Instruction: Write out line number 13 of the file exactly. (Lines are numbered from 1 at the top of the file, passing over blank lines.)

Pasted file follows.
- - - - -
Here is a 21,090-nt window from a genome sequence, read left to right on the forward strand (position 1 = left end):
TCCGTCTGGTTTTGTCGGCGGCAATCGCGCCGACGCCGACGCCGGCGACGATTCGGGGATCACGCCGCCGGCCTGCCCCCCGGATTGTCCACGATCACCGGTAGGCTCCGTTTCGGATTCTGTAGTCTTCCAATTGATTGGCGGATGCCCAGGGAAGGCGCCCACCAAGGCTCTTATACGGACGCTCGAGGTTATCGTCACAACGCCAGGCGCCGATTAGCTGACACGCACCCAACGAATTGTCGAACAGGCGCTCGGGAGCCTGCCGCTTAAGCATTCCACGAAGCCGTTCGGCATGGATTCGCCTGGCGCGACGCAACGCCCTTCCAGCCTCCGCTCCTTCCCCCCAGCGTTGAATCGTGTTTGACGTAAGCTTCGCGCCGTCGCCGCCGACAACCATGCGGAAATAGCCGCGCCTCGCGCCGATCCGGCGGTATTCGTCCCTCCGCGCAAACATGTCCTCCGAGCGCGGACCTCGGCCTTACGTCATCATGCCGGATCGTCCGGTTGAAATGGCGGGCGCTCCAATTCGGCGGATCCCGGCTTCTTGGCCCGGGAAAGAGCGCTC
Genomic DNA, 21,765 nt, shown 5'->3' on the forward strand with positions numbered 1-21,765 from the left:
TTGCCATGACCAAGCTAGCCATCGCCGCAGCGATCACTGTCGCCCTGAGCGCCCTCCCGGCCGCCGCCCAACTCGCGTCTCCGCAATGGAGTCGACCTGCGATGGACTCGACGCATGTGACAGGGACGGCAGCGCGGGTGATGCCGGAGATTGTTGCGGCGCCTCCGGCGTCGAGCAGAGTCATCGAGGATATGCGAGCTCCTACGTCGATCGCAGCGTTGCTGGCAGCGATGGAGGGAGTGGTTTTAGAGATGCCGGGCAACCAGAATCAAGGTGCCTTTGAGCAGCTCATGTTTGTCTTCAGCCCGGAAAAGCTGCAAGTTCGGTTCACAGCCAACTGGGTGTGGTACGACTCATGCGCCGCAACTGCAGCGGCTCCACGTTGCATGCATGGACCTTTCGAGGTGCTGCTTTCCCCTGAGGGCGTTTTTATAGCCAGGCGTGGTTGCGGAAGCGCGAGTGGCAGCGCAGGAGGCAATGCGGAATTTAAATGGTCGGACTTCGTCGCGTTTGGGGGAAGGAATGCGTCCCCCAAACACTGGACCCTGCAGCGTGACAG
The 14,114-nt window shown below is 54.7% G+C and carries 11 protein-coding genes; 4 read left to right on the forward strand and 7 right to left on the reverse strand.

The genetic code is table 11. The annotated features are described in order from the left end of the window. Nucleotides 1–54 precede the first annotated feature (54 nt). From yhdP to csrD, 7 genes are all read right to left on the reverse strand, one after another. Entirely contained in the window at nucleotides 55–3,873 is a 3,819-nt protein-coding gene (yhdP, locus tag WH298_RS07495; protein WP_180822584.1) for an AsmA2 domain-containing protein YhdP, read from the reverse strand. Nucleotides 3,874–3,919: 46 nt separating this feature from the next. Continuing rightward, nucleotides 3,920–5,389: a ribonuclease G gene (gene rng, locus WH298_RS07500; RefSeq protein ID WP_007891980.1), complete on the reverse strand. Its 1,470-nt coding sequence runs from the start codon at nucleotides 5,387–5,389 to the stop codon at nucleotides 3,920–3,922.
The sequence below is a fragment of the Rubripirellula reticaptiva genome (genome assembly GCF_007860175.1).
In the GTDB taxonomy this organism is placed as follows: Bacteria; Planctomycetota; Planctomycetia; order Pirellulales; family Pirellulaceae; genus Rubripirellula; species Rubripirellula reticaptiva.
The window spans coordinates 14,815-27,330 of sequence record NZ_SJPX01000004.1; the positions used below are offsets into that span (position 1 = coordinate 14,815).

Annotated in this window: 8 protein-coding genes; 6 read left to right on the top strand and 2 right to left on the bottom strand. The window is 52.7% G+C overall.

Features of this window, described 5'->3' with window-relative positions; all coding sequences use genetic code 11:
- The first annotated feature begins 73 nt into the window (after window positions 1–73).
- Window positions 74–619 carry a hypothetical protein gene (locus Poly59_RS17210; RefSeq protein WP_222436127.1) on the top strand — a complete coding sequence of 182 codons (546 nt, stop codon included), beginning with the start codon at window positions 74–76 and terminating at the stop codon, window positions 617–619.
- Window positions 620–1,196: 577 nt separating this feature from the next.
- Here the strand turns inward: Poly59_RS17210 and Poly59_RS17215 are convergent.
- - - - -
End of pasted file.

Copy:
- Window positions 74–619 carry a hypothetical protein gene (locus Poly59_RS17210; RefSeq protein WP_222436127.1) on the top strand — a complete coding sequence of 182 codons (546 nt, stop codon included), beginning with the start codon at window positions 74–76 and terminating at the stop codon, window positions 617–619.